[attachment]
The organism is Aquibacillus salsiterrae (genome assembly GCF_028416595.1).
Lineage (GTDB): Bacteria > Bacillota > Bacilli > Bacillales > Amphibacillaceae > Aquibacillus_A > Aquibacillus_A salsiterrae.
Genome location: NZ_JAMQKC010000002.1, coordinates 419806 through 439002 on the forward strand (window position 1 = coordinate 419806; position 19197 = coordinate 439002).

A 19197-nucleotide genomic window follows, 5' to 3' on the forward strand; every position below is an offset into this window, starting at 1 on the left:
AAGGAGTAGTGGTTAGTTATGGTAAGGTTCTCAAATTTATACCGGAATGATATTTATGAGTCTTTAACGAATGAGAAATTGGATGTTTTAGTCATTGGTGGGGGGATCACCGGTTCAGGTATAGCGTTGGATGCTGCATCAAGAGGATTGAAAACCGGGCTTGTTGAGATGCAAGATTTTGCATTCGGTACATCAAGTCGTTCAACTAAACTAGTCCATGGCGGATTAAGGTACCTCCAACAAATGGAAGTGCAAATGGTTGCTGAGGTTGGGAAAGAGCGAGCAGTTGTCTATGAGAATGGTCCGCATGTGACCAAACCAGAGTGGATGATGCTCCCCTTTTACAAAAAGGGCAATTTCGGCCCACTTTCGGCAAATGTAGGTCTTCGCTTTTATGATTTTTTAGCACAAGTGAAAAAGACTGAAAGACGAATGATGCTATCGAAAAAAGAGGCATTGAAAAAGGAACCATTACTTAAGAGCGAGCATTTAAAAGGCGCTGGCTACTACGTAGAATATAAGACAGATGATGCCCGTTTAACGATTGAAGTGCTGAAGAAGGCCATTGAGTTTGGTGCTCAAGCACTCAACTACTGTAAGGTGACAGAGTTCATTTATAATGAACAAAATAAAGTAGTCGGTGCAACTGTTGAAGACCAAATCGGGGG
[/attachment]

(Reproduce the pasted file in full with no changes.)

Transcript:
The organism is Aquibacillus salsiterrae (genome assembly GCF_028416595.1).
Lineage (GTDB): Bacteria > Bacillota > Bacilli > Bacillales > Amphibacillaceae > Aquibacillus_A > Aquibacillus_A salsiterrae.
Genome location: NZ_JAMQKC010000002.1, coordinates 419806 through 439002 on the forward strand (window position 1 = coordinate 419806; position 19197 = coordinate 439002).

A 19197-nucleotide genomic window follows, 5' to 3' on the forward strand; every position below is an offset into this window, starting at 1 on the left:
AAGGAGTAGTGGTTAGTTATGGTAAGGTTCTCAAATTTATACCGGAATGATATTTATGAGTCTTTAACGAATGAGAAATTGGATGTTTTAGTCATTGGTGGGGGGATCACCGGTTCAGGTATAGCGTTGGATGCTGCATCAAGAGGATTGAAAACCGGGCTTGTTGAGATGCAAGATTTTGCATTCGGTACATCAAGTCGTTCAACTAAACTAGTCCATGGCGGATTAAGGTACCTCCAACAAATGGAAGTGCAAATGGTTGCTGAGGTTGGGAAAGAGCGAGCAGTTGTCTATGAGAATGGTCCGCATGTGACCAAACCAGAGTGGATGATGCTCCCCTTTTACAAAAAGGGCAATTTCGGCCCACTTTCGGCAAATGTAGGTCTTCGCTTTTATGATTTTTTAGCACAAGTGAAAAAGACTGAAAGACGAATGATGCTATCGAAAAAAGAGGCATTGAAAAAGGAACCATTACTTAAGAGCGAGCATTTAAAAGGCGCTGGCTACTACGTAGAATATAAGACAGATGATGCCCGTTTAACGATTGAAGTGCTGAAGAAGGCCATTGAGTTTGGTGCTCAAGCACTCAACTACTGTAAGGTGACAGAGTTCATTTATAATGAACAAAATAAAGTAGTCGGTGCAACTGTTGAAGACCAAATCGGGGG